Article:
For Melanie Klein, envy, greed, jealousy and gratitude form a cluster of mental states and developmental possibilities. Envy is foremost experienced as an angry feeling or sadistic (oral and anal) expression of destructive impulse directed at the mother’s breasts (i.e. the crucial source of nourishment over which the infant exercises no power). Klein referred to the impulse as ‘primary destructiveness’ (i.e. innately present but elaborated by the environment and adverse experience). Envy, however, is not just a destructive feeling aimed at someone possessing or enjoying something desirable; its power is realized in the impulse to spoil it or take it. Hanna Segal writes that often underlying envy is a ‘wish to exhaust the object entirely, not only in order to possess all its goodness but also to deplete the object purposefully so that it no longer contains anything enviable’ (1974, p. 41 emphasis added). Marcus West (2010) argues that the experience of envy is indexed to personality. He writes ‘that envy is a secondary phenomenon related to the psyche’s early functioning which has an implicit aversion to separation and difference and a preference for sameness. This is not an explicit behavioural principle, such as Freud’s understanding of the pleasure principle; instead it represents the psyche’s means of recognizing, classifying, making sense of, and thereby processing the infant’s experience’ (p. 460).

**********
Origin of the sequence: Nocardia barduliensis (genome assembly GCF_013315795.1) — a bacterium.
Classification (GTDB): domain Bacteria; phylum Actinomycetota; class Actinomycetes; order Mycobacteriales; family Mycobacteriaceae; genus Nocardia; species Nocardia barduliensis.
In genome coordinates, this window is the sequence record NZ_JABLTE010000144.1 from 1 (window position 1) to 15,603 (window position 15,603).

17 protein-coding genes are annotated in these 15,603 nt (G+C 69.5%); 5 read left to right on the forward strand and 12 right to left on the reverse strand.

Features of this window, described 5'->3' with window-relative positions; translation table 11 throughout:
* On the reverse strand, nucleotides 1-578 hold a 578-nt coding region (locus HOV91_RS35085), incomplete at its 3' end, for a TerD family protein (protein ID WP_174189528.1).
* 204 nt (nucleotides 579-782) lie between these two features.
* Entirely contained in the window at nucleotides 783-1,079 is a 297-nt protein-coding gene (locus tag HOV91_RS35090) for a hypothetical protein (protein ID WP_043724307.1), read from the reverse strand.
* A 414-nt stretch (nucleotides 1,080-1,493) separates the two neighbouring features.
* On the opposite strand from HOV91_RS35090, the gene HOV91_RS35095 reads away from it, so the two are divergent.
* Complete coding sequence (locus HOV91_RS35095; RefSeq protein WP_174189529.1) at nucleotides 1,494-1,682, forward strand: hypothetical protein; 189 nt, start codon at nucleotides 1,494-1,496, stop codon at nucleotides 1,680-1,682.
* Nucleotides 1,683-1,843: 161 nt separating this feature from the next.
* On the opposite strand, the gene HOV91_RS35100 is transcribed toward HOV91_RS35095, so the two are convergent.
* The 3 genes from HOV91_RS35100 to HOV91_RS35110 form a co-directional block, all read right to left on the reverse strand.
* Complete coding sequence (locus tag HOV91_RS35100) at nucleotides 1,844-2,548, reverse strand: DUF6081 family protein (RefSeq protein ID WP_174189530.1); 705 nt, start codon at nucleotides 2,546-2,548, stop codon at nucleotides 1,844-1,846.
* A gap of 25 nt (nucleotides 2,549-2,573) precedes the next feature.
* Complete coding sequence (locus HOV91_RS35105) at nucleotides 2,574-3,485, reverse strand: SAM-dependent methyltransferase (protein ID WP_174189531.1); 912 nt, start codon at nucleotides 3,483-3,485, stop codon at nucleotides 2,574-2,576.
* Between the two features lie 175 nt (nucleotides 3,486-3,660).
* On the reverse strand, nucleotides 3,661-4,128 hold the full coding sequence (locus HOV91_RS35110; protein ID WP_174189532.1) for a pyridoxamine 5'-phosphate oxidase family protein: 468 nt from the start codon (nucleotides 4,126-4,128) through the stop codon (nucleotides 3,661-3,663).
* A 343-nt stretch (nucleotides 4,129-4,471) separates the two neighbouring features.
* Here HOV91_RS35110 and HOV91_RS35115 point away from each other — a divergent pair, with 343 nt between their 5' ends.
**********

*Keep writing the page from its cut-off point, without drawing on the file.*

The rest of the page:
Swipe to navigate through the chapters of this book
Please log in to get access to this content
To get access to this content you need the following product:
- Envy, greed, jealousy, gratitude
- Macmillan Education UK
- Sequence number